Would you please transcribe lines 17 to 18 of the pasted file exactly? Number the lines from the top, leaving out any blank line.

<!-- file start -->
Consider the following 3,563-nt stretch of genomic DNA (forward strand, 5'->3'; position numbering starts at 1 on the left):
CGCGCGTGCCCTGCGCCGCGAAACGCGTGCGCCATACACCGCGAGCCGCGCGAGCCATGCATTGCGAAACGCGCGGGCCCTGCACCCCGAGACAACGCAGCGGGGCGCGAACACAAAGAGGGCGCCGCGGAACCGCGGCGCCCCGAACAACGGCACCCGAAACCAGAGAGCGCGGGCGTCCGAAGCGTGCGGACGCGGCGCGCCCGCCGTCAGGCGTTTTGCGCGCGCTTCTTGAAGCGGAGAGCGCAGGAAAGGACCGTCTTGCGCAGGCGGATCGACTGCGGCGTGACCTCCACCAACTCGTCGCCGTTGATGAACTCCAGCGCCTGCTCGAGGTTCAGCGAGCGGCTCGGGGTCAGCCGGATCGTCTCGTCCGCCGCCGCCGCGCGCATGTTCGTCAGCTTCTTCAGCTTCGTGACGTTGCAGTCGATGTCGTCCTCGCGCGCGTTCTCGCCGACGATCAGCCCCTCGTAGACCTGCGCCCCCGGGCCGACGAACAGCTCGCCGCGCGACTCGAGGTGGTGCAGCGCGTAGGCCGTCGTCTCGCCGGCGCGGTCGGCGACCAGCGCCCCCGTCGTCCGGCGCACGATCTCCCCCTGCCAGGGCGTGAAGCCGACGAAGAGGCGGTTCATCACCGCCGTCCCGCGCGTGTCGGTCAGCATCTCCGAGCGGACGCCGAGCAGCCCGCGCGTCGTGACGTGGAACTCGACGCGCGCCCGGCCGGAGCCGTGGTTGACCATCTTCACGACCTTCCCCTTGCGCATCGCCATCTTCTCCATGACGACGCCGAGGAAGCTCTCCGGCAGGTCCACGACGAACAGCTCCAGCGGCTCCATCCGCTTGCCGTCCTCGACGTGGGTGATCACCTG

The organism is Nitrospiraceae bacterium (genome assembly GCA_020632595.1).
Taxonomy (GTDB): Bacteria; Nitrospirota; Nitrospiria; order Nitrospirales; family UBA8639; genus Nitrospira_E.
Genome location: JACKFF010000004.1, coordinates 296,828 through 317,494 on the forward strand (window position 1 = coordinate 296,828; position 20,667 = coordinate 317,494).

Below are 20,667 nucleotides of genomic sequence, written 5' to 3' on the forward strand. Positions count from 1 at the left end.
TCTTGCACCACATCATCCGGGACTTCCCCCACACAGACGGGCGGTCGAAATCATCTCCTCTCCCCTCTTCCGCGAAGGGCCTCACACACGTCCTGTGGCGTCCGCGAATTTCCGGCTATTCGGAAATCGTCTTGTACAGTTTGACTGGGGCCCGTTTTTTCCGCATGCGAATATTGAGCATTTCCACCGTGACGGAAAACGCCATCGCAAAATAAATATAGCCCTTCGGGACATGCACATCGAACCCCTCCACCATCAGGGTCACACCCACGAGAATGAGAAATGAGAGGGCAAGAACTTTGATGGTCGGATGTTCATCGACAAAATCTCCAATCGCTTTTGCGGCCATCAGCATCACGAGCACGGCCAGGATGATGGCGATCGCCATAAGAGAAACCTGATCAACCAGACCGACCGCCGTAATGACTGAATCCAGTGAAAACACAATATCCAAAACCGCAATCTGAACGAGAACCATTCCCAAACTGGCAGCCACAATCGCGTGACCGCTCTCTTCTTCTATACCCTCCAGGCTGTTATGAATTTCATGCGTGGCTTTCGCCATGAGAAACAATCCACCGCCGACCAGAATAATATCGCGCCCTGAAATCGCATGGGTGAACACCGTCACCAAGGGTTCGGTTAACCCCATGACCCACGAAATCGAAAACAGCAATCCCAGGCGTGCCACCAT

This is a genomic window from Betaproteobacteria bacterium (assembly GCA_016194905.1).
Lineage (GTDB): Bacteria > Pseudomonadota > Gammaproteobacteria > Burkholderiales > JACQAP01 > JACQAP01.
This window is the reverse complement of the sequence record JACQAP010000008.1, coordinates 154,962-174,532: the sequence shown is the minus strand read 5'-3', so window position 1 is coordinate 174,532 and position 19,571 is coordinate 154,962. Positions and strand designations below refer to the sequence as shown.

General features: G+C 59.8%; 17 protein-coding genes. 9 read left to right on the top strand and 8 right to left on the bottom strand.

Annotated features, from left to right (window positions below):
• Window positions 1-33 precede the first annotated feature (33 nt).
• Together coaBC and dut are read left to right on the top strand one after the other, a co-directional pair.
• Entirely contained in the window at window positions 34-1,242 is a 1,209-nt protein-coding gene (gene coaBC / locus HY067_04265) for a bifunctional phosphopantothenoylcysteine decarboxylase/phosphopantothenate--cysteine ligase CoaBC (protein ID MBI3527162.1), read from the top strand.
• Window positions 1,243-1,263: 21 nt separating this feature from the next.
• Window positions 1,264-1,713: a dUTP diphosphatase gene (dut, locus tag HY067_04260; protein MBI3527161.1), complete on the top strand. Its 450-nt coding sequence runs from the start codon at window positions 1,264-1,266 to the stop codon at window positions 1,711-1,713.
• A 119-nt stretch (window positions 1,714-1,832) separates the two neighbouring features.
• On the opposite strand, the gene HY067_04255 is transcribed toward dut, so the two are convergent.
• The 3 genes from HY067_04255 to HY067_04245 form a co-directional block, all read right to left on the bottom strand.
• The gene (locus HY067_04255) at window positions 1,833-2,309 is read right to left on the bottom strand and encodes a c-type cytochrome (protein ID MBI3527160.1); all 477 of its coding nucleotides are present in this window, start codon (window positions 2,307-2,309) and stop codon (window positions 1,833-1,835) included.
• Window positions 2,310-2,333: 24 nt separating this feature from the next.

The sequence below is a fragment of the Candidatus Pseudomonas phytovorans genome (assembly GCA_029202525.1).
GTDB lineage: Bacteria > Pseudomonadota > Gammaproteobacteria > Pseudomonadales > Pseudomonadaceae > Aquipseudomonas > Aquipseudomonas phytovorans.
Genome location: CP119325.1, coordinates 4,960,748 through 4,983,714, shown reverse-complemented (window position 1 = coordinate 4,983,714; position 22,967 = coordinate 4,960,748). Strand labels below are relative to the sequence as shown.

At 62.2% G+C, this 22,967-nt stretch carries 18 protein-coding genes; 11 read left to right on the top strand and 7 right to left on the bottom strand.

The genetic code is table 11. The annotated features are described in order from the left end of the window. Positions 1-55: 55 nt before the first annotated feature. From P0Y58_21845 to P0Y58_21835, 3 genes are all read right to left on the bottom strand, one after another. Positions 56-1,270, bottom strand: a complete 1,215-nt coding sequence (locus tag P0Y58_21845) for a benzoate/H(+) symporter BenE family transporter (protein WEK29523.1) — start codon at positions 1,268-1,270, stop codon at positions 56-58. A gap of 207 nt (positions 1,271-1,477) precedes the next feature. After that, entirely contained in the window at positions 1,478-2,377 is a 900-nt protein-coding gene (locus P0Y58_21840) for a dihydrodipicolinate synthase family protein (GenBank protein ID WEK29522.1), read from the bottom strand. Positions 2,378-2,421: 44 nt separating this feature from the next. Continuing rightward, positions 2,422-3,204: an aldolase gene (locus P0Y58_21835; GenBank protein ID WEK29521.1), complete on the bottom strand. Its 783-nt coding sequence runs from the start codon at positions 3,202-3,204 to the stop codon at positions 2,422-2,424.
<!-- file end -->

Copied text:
• Window positions 1,264-1,713: a dUTP diphosphatase gene (dut, locus tag HY067_04260; protein MBI3527161.1), complete on the top strand. Its 450-nt coding sequence runs from the start codon at window positions 1,264-1,266 to the stop codon at window positions 1,711-1,713.
• A 119-nt stretch (window positions 1,714-1,832) separates the two neighbouring features.